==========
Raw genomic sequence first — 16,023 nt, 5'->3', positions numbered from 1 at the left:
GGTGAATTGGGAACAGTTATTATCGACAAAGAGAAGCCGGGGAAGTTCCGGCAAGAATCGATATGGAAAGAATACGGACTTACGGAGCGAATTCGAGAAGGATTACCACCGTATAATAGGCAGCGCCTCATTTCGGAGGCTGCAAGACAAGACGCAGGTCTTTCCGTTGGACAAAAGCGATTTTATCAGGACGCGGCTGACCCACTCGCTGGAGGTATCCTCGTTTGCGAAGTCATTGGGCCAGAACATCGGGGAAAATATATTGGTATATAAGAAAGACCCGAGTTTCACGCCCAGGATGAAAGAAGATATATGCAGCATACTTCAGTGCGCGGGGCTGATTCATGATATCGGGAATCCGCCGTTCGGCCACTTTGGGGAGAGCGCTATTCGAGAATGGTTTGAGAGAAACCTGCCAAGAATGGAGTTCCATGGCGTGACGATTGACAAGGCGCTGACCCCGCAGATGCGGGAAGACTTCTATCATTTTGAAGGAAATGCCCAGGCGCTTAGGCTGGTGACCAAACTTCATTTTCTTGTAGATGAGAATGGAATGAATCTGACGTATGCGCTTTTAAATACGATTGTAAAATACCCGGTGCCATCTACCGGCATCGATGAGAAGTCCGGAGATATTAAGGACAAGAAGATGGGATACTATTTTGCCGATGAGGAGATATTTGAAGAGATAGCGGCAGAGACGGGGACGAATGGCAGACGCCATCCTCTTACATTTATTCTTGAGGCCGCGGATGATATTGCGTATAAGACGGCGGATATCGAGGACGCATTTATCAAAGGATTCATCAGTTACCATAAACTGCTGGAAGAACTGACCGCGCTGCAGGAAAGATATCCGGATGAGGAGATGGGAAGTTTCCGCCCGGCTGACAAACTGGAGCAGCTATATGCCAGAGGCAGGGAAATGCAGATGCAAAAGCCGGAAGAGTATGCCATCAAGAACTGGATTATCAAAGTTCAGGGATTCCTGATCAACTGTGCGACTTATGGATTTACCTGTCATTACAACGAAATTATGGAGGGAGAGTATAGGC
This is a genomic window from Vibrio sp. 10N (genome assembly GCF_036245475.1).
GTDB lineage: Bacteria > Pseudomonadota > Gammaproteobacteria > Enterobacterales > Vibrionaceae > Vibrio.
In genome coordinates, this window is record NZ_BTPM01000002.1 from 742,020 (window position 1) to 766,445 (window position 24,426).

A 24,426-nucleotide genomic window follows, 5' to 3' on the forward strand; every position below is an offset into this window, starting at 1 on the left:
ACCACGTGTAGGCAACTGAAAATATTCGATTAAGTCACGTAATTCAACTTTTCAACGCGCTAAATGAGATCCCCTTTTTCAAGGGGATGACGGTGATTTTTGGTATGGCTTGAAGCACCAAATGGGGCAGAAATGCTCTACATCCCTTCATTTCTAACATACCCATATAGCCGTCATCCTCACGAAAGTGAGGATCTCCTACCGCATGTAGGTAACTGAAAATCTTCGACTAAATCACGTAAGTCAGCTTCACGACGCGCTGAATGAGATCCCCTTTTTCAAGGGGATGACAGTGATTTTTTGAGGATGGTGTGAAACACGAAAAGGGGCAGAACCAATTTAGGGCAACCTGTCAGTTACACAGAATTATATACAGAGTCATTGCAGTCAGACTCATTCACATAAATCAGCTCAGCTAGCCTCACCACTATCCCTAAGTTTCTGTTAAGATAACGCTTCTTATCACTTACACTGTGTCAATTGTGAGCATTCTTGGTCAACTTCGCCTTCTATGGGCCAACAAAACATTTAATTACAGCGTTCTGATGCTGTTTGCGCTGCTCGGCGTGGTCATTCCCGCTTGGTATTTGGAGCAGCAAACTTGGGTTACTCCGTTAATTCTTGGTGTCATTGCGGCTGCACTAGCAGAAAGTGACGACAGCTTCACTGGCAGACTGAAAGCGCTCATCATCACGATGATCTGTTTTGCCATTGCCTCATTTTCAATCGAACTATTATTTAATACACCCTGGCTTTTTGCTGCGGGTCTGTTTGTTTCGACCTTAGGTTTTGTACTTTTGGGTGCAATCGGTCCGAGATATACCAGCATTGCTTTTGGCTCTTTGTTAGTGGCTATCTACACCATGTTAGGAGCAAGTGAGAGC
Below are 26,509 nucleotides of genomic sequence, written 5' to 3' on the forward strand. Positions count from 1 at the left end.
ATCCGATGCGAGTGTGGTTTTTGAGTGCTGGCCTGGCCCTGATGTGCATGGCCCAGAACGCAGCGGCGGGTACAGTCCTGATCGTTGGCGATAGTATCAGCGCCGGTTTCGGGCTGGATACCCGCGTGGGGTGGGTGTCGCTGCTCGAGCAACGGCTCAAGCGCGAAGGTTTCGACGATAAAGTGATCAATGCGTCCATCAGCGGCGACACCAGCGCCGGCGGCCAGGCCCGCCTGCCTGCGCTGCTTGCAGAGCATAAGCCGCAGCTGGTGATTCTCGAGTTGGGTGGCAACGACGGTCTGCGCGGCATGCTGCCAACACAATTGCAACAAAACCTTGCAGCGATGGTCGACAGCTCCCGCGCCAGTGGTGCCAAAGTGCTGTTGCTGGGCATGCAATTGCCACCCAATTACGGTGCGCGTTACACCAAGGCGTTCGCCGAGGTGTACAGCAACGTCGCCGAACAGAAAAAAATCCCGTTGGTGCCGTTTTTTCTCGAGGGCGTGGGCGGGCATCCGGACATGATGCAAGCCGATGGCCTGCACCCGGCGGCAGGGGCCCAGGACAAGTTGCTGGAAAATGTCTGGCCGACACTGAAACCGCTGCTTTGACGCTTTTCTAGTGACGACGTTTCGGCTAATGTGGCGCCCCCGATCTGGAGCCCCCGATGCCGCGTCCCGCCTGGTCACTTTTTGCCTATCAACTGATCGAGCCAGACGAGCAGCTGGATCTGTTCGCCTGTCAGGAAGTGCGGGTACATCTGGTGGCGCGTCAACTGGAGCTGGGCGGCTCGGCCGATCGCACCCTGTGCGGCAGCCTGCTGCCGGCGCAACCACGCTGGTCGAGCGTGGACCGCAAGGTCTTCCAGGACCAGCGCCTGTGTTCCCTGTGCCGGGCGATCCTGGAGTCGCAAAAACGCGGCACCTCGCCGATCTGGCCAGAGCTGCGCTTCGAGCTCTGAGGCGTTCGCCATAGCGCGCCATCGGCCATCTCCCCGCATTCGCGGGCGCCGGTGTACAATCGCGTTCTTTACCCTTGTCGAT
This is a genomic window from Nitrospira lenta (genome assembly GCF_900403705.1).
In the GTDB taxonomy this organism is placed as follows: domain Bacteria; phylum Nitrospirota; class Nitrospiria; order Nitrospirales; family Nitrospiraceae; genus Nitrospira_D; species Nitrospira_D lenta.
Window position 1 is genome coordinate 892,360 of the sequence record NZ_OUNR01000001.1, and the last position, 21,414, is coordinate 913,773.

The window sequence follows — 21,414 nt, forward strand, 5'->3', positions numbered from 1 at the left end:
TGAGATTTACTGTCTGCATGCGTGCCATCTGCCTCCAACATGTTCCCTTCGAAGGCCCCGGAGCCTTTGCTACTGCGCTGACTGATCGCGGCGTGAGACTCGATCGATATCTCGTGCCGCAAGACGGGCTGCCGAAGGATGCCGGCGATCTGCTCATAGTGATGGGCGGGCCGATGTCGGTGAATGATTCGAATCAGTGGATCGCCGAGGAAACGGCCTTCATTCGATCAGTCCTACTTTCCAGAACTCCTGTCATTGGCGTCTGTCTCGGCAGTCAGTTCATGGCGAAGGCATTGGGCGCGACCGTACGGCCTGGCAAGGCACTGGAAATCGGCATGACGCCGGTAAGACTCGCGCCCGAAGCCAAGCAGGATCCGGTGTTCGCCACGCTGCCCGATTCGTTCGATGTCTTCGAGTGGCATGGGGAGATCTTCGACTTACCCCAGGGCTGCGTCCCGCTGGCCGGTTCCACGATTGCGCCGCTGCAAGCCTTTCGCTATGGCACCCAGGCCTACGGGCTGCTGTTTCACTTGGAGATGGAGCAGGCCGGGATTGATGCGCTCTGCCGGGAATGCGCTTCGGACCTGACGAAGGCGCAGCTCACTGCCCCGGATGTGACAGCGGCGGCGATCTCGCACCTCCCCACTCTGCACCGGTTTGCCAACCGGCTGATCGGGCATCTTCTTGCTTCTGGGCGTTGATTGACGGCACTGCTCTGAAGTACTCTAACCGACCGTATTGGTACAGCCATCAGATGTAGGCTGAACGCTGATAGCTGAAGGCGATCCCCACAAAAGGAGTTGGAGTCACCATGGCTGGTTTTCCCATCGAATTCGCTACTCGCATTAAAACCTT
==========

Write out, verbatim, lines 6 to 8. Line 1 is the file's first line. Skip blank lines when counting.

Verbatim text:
A 24,426-nucleotide genomic window follows, 5' to 3' on the forward strand; every position below is an offset into this window, starting at 1 on the left:
ACCACGTGTAGGCAACTGAAAATATTCGATTAAGTCACGTAATTCAACTTTTCAACGCGCTAAATGAGATCCCCTTTTTCAAGGGGATGACGGTGATTTTTGGTATGGCTTGAAGCACCAAATGGGGCAGAAATGCTCTACATCCCTTCATTTCTAACATACCCATATAGCCGTCATCCTCACGAAAGTGAGGATCTCCTACCGCATGTAGGTAACTGAAAATCTTCGACTAAATCACGTAAGTCAGCTTCACGACGCGCTGAATGAGATCCCCTTTTTCAAGGGGATGACAGTGATTTTTTGAGGATGGTGTGAAACACGAAAAGGGGCAGAACCAATTTAGGGCAACCTGTCAGTTACACAGAATTATATACAGAGTCATTGCAGTCAGACTCATTCACATAAATCAGCTCAGCTAGCCTCACCACTATCCCTAAGTTTCTGTTAAGATAACGCTTCTTATCACTTACACTGTGTCAATTGTGAGCATTCTTGGTCAACTTCGCCTTCTATGGGCCAACAAAACATTTAATTACAGCGTTCTGATGCTGTTTGCGCTGCTCGGCGTGGTCATTCCCGCTTGGTATTTGGAGCAGCAAACTTGGGTTACTCCGTTAATTCTTGGTGTCATTGCGGCTGCACTAGCAGAAAGTGACGACAGCTTCACTGGCAGACTGAAAGCGCTCATCATCACGATGATCTGTTTTGCCATTGCCTCATTTTCAATCGAACTATTATTTAATACACCCTGGCTTTTTGCTGCGGGTCTGTTTGTTTCGACCTTAGGTTTTGTACTTTTGGGTGCAATCGGTCCGAGATATACCAGCATTGCTTTTGGCTCTTTGTTAGTGGCTATCTACACCATGTTAGGAGCAAGTGAGAGC
Below are 26,509 nucleotides of genomic sequence, written 5' to 3' on the forward strand. Positions count from 1 at the left end.